Each of these plaintiffs, to be entitled to prevail on its claim under Section 7 of the Clayton Act, must prove each and all of the following facts:

 

First, that the assets acquired by the defendant were acquired from a corporation engaged in interstate commerce. . . .

 Any possible confusion created by what was left unsaid was therefore eliminated by what was specifically stated.

 Defendant further contends that the Court's charges on what the jury might consider in deciding whether competition was lessened were erroneous as a matter of law. Specifically, Brunswick asserts that these charges were erroneous in that they (a) instructed the jury that they could consider the fact that "Brunswick describes itself as 'Number One in Bowling' and is the largest manufacturer of bowling supplies and equipment as well as being the banker for its bowling center customers", (b) instructed the jury that they could conclude that competition had been lessened in the particular areas from the fact that Brunswick acquired more than an insubstantial percentage of the particular market areas involved.

 Defendant argues that its corporate size and the fact that it is a manufacturer of bowling supplies are completely irrelevant to the case. This Court disagrees. Corporate size and status as a manufacturer are crucial to the question of whether competition was lessened. Defendant clings to the position that it should be considered as just another competitor in the retail bowling business. The law is to the contrary. Brown Shoe Co. v. United States, 370 U.S. 294, 8 L. Ed. 2d 510, 82 S. Ct. 1502 (1962); Reynolds Metals Co. v. F.T.C., 114 U.S. App. D.C. 2, 309 F.2d 223, 229-30 (1962); Sanitary Milk Producers v. Bergjans Farm Dairy, Inc., 368 F.2d 679 (8th Cir. 1966).

 On the second point, it is admittedly true that occupation of a substantial portion of the acquired's market by the acquirer is not a per se antitrust violation. Transamerica Corp. v. Board of Governors, 206 F.2d 163, 170 (3d Cir. 1953), but a reasonable reading of the charge herein examined does not disclose such a suggestion. It is true, on the other hand, that the factors emphasized by the charge, and especially market percentage, are perhaps the most crucial considerations in Section 7 case. Brown Shoe Co. v. United States, supra ; Sanitary Milk Products v. Bergjans, supra ; United States v. Atlantic Richfield Co., 297 F. Supp. 1061 (S.D.N.Y. 1969), aff'd sub nom., Bartlett v. United States, 401 U.S. 986, 28 L. Ed. 2d 527, 91 S. Ct. 1233 (1971). The prerequisites for the granting of a motion for a new trial have not, therefore, been met by this contention.

 Defendant's last general objection relates to the Court's instructions as to damages. The initial specific argument, that plaintiffs could have suffered no damages because Brunswick could not, as a matter of law, have lessened competition by merely substituting itself for other bowling establishments, is merely the logical extension of the defendant's prior argument on the issue and has been sufficiently commented upon heretofore.

 Defendant also claims that the Court erred in instructing the jury as to the monetary amounts of the damages claimed by the plaintiffs in that doing so had the effect of transforming opinion testimony into fact and directed the jury to find a specific amount.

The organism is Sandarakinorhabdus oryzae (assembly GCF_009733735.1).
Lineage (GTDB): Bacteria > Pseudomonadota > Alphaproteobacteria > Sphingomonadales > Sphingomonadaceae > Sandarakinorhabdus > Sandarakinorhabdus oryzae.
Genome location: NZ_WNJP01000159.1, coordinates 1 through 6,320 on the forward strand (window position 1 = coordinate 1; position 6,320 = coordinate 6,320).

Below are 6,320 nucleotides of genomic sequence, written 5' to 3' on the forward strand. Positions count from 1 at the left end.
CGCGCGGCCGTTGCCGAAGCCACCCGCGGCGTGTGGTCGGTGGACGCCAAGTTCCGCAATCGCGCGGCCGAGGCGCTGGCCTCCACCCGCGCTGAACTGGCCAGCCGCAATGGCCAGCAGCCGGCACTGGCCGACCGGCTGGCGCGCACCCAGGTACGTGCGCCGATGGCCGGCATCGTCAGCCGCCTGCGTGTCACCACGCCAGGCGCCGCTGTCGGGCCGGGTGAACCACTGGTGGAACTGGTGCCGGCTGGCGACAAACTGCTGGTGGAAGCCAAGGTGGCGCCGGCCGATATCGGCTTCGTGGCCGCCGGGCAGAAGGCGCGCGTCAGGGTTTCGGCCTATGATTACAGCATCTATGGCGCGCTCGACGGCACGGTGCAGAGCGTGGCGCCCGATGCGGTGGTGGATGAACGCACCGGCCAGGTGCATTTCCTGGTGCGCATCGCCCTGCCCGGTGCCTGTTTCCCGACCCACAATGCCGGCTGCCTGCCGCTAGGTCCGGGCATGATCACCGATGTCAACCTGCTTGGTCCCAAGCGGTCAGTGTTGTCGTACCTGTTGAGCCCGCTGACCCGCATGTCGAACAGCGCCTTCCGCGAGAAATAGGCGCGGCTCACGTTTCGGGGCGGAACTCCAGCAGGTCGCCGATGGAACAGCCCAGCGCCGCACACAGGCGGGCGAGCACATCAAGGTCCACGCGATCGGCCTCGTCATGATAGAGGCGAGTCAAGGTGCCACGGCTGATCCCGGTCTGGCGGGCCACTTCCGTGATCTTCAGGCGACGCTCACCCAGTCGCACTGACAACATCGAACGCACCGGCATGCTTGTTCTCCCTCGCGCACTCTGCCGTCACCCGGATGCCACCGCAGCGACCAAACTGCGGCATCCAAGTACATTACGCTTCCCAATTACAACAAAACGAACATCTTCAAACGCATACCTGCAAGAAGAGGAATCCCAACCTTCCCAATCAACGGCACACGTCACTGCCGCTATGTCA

Initially, it should be noted that it is not error for the instructing Court to review the dollar amounts of the damages proposed by both plaintiff and defendant. Dowell, Inc. v. Jowers, 166 F.2d 214 (5th Cir.), cert. denied, 334 U.S. 832, 92 L. Ed. 1759, 68 S. Ct. 1346 (1948); Cape Cod Food Products v. National Cranberry Association, 119 F. Supp. 900 (D. Mass. 1954). Reviewing the dollar amounts proposed by both sides was, of course, an impossible task in this case since defendant produced no damage evidence whatsoever. Defendant complains that the review of dollar amounts precluded the jury from considering several mitigating factors as to damages which were brought out on cross-examination. The jury, however, was repeatedly instructed that they were the sole judges of the facts. It would be most presumptuous of this Court to assume that they ignored anything and the charge, viewed in its entirety, certainly did not instruct them to do so. It was admittedly difficult to maintain proper balance in the damages portion of the charge, but the source of the difficulty is obvious. Counsel choose the manner in which a case is to be tried, the court instructs on the law as it interprets it and the evidence adduced at the trial.

 Defendant's final argument is that the Court erred in instructing the jury as follows:

 

If you find that Brunswick acquired one of these local bowling centers with such an effect, then you must assess damages with respect to that local market in the same way I have previously described in connection with monopolization and attempted monopolization.

 The Court agrees and further finds that the jury's award of damages was excessive as a matter of law and must be either reduced or the matter retried to prevent a miscarriage of justice. The plaintiff in question is Pueblo Bowl-O-Mat in Pueblo, Colorado. On the theory of reduced profits due to Brunswick's incursion, damages as to Pueblo were claimed by plaintiff as follows: Additional Annual Bowling Net Income Per $1,000 Revenues Bowling Revenues Per Year Number of Years Damages $ 90,000 X $1,109 = $ 99,810 8/1/63 $ 964,830 to to to to $100,000 $110,900 4/1/73(9 2/3) $1,072,030

19730917

© 1992-2004 VersusLaw Inc.



Buy This Entire Record For $7.95

Official citation and/or docket number and footnotes (if any) for this case available with purchase.

Learn more about what you receive with purchase of this case.